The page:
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Your assignment is to prepare and submit a paper on discussion board. Discussion Board itative Sources Any piece of scholarly work that is considered to be distinctive has to be meet all the requireme

Your assignment is to prepare and submit a paper on discussion board. Discussion Board itative Sources Any piece of scholarly work that is considered to be distinctive has to be meet all the requireme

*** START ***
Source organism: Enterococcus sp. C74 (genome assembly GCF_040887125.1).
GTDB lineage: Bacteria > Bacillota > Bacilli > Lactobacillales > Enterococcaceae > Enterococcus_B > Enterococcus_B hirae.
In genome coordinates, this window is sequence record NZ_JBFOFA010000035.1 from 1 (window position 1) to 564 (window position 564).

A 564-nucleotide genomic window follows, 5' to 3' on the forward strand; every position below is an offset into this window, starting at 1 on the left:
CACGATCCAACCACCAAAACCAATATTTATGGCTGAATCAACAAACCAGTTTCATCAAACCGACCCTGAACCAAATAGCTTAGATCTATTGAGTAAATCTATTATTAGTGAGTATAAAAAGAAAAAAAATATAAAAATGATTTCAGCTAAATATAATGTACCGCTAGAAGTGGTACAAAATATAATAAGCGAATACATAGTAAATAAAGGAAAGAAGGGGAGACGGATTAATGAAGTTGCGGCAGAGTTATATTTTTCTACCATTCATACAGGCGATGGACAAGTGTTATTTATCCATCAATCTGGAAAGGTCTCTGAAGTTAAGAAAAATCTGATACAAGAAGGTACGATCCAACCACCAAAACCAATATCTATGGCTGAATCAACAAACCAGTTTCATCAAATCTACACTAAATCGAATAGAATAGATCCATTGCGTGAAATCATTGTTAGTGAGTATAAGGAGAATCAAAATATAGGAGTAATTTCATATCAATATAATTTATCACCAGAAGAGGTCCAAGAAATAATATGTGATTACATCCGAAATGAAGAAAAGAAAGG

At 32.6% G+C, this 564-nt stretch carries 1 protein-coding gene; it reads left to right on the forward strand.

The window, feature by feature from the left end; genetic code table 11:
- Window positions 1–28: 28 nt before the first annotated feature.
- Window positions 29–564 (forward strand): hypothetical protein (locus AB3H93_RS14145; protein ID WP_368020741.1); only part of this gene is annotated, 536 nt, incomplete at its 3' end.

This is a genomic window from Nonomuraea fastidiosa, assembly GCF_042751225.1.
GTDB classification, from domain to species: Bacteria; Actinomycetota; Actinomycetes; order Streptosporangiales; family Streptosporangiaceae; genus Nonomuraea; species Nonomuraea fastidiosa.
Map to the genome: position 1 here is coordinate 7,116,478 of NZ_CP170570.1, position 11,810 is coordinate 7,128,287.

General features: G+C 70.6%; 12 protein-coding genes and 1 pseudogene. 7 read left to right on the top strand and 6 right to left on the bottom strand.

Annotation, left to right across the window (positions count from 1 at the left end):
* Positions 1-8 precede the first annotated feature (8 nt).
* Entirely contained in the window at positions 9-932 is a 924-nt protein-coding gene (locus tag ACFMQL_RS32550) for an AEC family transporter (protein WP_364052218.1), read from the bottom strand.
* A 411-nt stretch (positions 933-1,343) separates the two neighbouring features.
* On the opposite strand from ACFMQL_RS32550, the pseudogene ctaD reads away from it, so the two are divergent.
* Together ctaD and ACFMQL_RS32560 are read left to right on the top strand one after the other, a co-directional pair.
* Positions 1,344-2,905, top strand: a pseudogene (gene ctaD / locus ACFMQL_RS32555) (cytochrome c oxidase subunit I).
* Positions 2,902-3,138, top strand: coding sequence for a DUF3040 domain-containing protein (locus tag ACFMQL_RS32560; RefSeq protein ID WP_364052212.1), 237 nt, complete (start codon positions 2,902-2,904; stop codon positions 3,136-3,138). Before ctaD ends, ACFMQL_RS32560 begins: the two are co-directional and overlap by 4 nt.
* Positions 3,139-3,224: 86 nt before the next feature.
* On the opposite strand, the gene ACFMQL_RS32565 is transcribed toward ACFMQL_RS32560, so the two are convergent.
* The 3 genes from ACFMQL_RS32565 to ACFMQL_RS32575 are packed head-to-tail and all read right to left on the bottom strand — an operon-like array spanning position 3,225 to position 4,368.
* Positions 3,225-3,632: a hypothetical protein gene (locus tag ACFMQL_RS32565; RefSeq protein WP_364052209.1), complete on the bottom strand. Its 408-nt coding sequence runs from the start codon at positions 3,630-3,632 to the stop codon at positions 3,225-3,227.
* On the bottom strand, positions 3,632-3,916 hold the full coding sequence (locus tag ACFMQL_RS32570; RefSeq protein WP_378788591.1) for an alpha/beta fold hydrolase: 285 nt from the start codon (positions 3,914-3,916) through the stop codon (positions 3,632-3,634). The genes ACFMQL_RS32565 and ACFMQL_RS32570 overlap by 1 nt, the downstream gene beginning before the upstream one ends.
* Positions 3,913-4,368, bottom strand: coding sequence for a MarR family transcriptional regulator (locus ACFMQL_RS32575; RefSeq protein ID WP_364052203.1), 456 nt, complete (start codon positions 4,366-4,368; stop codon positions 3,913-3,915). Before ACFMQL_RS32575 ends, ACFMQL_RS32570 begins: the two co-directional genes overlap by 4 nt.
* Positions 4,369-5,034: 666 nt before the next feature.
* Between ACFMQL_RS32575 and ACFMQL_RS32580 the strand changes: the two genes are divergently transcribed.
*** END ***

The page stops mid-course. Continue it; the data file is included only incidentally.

Your assignment is to prepare and submit a paper on discussion board. Discussion Board itative Sources Any piece of scholarly work that is considered to be distinctive has to be meet all the requirements as set out in academic writing rules and regulations. One of these requirements involves having relevant and authoritative sources. These sources are the ones that scholarly writers use to extract information which they use in their work. Authoritative sources are those that have unquestionable credibility and are based on well researched evidence. Authoritative sources are those that offer in-depth information regarding a specific topic that might be relevant to the scholarly work in question. 2. Distinguishing between authoritative sources and non-authoritative ones In order to write a good scholarly paper, one has to be aware of how to distinguish between authoritative sources and non-authoritative ones. One of the criteria that is used to distinguish between the two is the credibility of the author. In most authoritative sources, the authors’ credentials are normally given in detail. Other criteria that can be used to check the authoritativeness of source is evaluating the use of evidence and critical analysis of the evidence presented. 3. Examples of authoritative sources: Peer Reviewed journals UN research reports Audit reports for companies The information contained in these sources is normally based on evidence and through research. The authors of these documents are credible and the information contained in their findings is easily verifiable. Examples of non-authoritative sources: Personal blogs Social networks Free online encyclopedias such as Wikipedia These sources normally do not contain substantive information. The information found in these sources in mainly personal opinion which in many instances is not backed by any hard evidence (MW Consulting, 2008). Response on Postings The first posting contains a brief and clear definition of an authoritative source. it also gives a few examples of both authoritative and non-authoritative sources. The posting states that an authoritative source is a credible document which derives its credibility from some sort of evidence. The posting continues to state that the document has to be produced during the same time as the study and that its contents offer insight into a certain situation. In my view, this is a complete definition of an authoritative source. in the posting, the examples given for authoritative sources are: The declaration of Independence in the US history. a journal article reporting new research or findings and Native American history. I think that the first two examples are correct but the third example might not be an authoritative source since it does not specify where the information is from. The posting defines non-authoritative sources as those that have information regarding facts that have already been reported in an authoritative source. Examples given of non-authoritative sources include a history text book, evidence commentary and articles interpreting or reviewing previous findings (Nikkel, 2006). I think the definition and examples of non-authoritative sources are correct and clear. In the second posting the author gives the definition of authoritative sources and quotes the government definition. The definition is clearly presented and it is based on facts since there is a quotation from a trusted source (the government). The author of this posting goes on to clarify that many authoritative sources are normally reviewed and critiqued by professionals (Mabe and Amin, 2003). This posting also includes examples of authoritative sources and non-authoritative ones as well. Although the examples are correct, the author of this posting has not given reasons why the examples are considered to be either authoritative or non-authoritative. Another problem I found in this posting is that there is no definition for a non-authoritative source. References Mabe, M and Amin, M. 2003. Growth Dynamics of Scholarly and Scientific Journals. Scientometrics, vol. 51, Iss. 1, pp.147-162 MW Consulting. 2008. Peer Review in Scholarly Journals: Perspective of the Scholarly Community – an International Study. Bristol, Citeseer. Nikkel, B.J. 2006. Improving Evidence Acquisition from Live Network Sources. Digital Investigation. Vol. 3, Iss. 2, pp.

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